Quincy had no idea about the trucker's hardships or about CB lingo, but he becomes a budding pro by the time we get to the destination on the ways of 10-4's and feeding the Smokeys.  (One more nagging question: she appears to be driving Hank's old truck.  How the Hell is it fully operational so soon after being rolled over?  Sloppy, sloppy.....)

At the truck stop, coffee is ordered and we're joined by Tony Burton (in between ROCKYs II and III) and West, who is far more reluctant to be sociable once he hears that the meeting involves Hank and Mickey's "illegal" hauling of toxic waste.  Quince even comes close to an Outrage! but falls short with his pleading tone.  "This could kill hundreds of people!"  With West's lips sealed, though, little headway is made.

Jens has a thought on where Mickey might be.  Sally's Place.

If the business sign doesn't confirm the motel's "no tell" status, Sally probably will. 

And if she doesn't, her companion for the morning most assuredly will, 'cause he can't be ridin' for free.

He's a friend of Jens' late husband, and with his assistance they eventually find a slab-ready Mickey face down in his room.  Which leads us into a truly amazing scene.  We're 40 minutes into the episode, and The Big Q is actually back at his day job, wearing scrubs.  Never fear, folks--we aren't staying here, it's just a convenient place for Quincy to be found when Burton comes through, forcing the truth out of squirrelly West and setting off the M.E.'s latest race against time!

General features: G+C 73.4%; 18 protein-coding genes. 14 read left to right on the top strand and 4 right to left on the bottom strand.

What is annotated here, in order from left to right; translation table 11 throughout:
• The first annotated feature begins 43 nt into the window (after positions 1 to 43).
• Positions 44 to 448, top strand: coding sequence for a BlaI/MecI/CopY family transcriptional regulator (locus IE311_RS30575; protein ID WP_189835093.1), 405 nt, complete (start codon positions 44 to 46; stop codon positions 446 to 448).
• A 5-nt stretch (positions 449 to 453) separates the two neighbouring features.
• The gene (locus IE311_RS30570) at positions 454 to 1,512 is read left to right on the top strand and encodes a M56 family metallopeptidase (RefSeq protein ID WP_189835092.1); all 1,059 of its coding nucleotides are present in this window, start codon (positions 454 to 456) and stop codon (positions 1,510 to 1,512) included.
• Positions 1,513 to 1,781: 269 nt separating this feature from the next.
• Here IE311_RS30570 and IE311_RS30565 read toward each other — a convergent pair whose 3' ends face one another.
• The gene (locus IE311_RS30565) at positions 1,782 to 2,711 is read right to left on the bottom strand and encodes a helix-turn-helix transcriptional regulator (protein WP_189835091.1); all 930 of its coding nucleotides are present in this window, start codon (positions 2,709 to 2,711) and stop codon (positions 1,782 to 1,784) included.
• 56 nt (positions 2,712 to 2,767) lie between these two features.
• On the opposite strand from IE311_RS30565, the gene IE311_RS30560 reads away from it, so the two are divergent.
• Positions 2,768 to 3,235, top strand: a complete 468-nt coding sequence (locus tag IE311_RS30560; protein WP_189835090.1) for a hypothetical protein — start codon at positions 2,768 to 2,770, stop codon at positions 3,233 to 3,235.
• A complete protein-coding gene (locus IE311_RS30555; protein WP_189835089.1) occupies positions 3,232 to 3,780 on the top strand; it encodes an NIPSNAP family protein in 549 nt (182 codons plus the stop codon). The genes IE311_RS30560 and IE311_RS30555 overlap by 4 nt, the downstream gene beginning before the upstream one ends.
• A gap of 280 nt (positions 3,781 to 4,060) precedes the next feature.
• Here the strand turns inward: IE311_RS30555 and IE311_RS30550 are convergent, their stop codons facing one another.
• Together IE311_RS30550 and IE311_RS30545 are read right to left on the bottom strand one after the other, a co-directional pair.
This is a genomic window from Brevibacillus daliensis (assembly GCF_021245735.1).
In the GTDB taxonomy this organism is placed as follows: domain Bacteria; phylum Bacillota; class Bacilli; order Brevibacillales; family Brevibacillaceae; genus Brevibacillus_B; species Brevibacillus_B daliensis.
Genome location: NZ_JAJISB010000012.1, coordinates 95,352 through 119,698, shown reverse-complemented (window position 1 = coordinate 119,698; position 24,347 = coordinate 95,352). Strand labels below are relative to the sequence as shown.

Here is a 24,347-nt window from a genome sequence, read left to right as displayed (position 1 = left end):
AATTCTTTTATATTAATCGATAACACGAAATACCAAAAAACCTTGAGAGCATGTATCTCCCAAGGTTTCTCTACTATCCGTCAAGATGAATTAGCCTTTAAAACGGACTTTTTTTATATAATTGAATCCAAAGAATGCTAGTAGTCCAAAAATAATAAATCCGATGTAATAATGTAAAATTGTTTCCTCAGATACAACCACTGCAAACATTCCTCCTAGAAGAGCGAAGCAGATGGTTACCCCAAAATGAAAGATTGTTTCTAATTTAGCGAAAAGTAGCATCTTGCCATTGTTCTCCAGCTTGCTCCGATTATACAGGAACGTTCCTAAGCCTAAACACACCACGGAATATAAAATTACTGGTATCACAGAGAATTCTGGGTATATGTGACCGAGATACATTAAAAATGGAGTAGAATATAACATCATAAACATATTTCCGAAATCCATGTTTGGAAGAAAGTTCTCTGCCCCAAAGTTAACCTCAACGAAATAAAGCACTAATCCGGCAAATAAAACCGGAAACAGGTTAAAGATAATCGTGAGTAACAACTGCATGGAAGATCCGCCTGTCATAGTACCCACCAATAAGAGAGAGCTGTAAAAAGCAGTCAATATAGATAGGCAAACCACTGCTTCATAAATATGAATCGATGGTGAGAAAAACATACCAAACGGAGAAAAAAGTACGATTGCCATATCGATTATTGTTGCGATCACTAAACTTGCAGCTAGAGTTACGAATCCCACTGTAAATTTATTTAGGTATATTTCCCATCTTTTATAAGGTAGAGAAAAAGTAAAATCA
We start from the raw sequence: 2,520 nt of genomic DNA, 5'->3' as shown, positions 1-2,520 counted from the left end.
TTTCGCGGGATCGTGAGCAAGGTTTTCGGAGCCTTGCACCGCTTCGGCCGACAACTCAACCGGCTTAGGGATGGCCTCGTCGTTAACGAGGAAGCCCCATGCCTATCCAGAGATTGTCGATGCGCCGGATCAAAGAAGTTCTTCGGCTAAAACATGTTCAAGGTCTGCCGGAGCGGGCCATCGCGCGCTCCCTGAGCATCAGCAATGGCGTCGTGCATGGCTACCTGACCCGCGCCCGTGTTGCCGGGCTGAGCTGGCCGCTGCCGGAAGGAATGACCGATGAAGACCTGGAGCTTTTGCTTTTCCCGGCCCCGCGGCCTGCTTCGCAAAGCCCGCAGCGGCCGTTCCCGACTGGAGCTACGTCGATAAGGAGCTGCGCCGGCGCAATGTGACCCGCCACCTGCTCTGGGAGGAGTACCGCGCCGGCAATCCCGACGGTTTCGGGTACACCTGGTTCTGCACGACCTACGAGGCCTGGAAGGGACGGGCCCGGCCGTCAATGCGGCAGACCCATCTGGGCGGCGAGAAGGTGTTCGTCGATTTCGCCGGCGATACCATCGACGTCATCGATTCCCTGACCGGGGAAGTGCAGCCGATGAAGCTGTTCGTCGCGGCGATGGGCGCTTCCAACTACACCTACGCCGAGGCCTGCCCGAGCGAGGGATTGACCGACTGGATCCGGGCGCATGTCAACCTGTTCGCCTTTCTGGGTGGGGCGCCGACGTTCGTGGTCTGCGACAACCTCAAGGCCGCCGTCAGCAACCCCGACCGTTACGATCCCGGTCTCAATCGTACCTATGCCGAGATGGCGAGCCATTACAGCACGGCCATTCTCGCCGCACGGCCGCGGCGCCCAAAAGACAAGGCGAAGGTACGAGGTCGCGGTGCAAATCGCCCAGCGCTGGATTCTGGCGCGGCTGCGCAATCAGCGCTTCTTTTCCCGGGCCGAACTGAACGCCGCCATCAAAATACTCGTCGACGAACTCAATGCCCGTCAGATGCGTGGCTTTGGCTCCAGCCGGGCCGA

And we're off to the formerly mysterious dumping grounds.  We're really lucky, too, because we've had threatening rumbles and dark clouds from the skies for days now, but the long promised rain still hasn't arrived.  Therefore, hundreds are still alive.  We're especially lucky not to have those corpses numbering in the triple digits with Q not at his day job for the better part of a week.  He's too busy, folks, out supervising the toxic waste team.

Uh, Quince--can I have my job back now?